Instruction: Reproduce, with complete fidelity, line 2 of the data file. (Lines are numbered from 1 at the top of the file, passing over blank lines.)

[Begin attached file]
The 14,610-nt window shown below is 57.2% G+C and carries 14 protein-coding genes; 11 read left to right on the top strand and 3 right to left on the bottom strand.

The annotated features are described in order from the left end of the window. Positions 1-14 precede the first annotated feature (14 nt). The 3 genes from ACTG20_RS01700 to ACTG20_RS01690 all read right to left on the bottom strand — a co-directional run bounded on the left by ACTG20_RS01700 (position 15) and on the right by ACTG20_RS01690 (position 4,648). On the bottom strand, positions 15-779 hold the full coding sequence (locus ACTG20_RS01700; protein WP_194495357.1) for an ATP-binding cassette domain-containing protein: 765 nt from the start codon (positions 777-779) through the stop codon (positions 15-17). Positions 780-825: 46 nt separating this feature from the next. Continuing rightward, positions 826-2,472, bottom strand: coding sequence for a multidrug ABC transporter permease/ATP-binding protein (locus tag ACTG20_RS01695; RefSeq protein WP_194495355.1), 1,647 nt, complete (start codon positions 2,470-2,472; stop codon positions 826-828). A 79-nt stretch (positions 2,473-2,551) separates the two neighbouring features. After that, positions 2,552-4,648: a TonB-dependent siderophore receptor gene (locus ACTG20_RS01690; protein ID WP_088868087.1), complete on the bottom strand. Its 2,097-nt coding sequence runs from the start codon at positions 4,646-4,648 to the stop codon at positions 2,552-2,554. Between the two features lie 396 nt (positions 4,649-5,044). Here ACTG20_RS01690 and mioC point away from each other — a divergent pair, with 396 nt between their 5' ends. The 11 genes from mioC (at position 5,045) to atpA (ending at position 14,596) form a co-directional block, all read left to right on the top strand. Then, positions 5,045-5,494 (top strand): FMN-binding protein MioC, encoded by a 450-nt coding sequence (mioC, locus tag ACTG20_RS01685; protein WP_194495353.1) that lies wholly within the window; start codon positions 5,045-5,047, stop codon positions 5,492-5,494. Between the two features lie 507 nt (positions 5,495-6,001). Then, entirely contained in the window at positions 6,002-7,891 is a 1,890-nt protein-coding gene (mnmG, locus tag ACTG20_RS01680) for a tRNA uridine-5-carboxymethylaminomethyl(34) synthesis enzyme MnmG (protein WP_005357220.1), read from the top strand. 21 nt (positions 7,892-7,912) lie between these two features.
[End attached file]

The annotated features are described in order from the left end of the window. Positions 1-14 precede the first annotated feature (14 nt). The 3 genes from ACTG20_RS01700 to ACTG20_RS01690 all read right to left on the bottom strand — a co-directional run bounded on the left by ACTG20_RS01700 (position 15) and on the right by ACTG20_RS01690 (position 4,648). On the bottom strand, positions 15-779 hold the full coding sequence (locus ACTG20_RS01700; protein WP_194495357.1) for an ATP-binding cassette domain-containing protein: 765 nt from the start codon (positions 777-779) through the stop codon (positions 15-17). Positions 780-825: 46 nt separating this feature from the next. Continuing rightward, positions 826-2,472, bottom strand: coding sequence for a multidrug ABC transporter permease/ATP-binding protein (locus tag ACTG20_RS01695; RefSeq protein WP_194495355.1), 1,647 nt, complete (start codon positions 2,470-2,472; stop codon positions 826-828). A 79-nt stretch (positions 2,473-2,551) separates the two neighbouring features. After that, positions 2,552-4,648: a TonB-dependent siderophore receptor gene (locus ACTG20_RS01690; protein ID WP_088868087.1), complete on the bottom strand. Its 2,097-nt coding sequence runs from the start codon at positions 4,646-4,648 to the stop codon at positions 2,552-2,554. Between the two features lie 396 nt (positions 4,649-5,044). Here ACTG20_RS01690 and mioC point away from each other — a divergent pair, with 396 nt between their 5' ends. The 11 genes from mioC (at position 5,045) to atpA (ending at position 14,596) form a co-directional block, all read left to right on the top strand. Then, positions 5,045-5,494 (top strand): FMN-binding protein MioC, encoded by a 450-nt coding sequence (mioC, locus tag ACTG20_RS01685; protein WP_194495353.1) that lies wholly within the window; start codon positions 5,045-5,047, stop codon positions 5,492-5,494. Between the two features lie 507 nt (positions 5,495-6,001). Then, entirely contained in the window at positions 6,002-7,891 is a 1,890-nt protein-coding gene (mnmG, locus tag ACTG20_RS01680) for a tRNA uridine-5-carboxymethylaminomethyl(34) synthesis enzyme MnmG (protein WP_005357220.1), read from the top strand. 21 nt (positions 7,892-7,912) lie between these two features.